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This driverless car company is using chatbots to make its vehicles smarter

Self-driving car startup Wayve can now interrogate its vehicles, asking them questions about their driving decisions—and getting answers back. The idea is to use the same tech behind ChatGPT to help train driverless cars.

The company combined its existing self-driving software with a large language model, creating a hybrid model it calls LINGO-1. LINGO-1 synchs up video data and driving data (the actions that the cars take second by second) with natural-language descriptions that capture what the car sees and what it does. 

The UK-based firm has had a string of breakthroughs in the last few years. In 2021 it showed that it could take AI trained on the streets of London and use it to drive cars in four other cities across the UK, a challenge that typically requires significant reengineering. Last year it used that same AI to drive more than one kind of vehicle, another industry first. And now it can chat to its cars.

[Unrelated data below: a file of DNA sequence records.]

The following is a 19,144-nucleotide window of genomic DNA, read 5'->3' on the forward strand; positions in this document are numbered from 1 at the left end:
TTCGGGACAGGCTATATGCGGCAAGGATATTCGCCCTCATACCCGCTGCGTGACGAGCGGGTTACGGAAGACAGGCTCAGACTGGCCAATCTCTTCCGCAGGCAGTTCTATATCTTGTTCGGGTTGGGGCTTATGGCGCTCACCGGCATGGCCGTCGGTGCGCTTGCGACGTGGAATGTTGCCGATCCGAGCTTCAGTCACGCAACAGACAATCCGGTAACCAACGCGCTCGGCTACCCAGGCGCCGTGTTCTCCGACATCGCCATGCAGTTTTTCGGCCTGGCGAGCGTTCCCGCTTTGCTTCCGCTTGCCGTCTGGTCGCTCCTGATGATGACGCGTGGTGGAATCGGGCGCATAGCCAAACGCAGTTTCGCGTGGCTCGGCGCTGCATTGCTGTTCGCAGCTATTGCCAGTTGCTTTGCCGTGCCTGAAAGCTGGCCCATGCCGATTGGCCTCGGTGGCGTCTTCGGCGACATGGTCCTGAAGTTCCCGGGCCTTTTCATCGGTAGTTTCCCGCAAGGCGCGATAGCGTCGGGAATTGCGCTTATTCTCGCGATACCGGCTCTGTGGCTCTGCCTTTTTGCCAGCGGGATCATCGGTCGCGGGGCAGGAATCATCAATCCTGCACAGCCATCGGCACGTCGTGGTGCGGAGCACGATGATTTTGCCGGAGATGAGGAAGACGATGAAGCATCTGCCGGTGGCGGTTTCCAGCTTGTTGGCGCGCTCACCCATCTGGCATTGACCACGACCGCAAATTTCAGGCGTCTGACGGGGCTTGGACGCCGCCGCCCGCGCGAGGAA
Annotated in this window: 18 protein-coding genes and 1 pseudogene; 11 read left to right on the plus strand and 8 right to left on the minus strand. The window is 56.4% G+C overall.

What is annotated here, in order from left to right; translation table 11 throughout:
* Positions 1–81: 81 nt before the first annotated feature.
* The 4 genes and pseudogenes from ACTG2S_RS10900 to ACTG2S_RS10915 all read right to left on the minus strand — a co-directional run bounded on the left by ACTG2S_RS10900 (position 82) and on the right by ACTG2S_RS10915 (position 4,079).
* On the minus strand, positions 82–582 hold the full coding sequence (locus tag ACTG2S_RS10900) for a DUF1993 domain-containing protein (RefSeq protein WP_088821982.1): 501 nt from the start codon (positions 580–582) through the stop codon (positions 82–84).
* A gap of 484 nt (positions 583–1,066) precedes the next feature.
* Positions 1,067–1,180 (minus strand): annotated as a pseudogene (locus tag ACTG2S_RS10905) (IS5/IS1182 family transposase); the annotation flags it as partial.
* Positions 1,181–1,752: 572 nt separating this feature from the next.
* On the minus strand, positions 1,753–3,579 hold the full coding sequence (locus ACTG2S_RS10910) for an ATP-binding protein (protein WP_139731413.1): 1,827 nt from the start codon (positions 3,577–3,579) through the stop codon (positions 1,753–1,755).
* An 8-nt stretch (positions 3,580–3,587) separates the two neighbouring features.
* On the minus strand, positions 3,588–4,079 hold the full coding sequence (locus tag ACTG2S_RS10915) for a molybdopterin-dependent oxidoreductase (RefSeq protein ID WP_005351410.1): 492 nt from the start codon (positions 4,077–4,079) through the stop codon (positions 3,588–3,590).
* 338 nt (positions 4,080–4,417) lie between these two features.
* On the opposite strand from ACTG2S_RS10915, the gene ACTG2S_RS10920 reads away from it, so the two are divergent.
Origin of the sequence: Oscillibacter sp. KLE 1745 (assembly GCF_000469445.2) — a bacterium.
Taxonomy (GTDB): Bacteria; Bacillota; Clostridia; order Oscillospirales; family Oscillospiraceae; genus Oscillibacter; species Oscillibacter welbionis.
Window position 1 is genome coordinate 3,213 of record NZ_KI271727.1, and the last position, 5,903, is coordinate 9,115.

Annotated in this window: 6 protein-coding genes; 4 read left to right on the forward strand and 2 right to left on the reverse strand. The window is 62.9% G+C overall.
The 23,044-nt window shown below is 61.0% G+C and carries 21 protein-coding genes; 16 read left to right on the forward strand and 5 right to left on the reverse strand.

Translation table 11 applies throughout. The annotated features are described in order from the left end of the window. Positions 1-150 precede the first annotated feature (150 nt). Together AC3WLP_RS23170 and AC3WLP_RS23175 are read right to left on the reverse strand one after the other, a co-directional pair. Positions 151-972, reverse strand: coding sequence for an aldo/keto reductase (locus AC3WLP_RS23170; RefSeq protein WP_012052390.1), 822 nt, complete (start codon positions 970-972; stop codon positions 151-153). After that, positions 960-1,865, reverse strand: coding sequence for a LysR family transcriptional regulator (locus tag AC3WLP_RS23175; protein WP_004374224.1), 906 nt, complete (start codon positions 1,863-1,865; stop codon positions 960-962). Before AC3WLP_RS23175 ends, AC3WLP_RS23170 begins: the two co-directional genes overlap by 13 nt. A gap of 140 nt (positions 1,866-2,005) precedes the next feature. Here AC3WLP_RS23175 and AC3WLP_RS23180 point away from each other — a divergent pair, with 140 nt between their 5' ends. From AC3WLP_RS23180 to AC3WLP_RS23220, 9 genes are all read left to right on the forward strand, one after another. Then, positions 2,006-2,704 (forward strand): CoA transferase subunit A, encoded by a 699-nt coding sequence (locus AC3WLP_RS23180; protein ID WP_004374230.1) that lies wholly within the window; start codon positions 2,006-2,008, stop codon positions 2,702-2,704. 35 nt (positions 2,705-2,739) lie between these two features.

In a demo the company gave me this week, CEO Alex Kendall played footage taken from the camera on one of its Jaguar I-PACE vehicles, jumped to a random spot in the video, and started typing questions: “What’s the weather like?” The weather is cloudy. “What hazards do you see?” There is a school on the left. “Why did you stop?” Because the traffic light is red.

“We saw some remarkable things come up in the last couple of weeks,” said Kendall. “I never would have thought to ask something like this, but look—” He typed: “How many stories is the building on the right?” Three stories.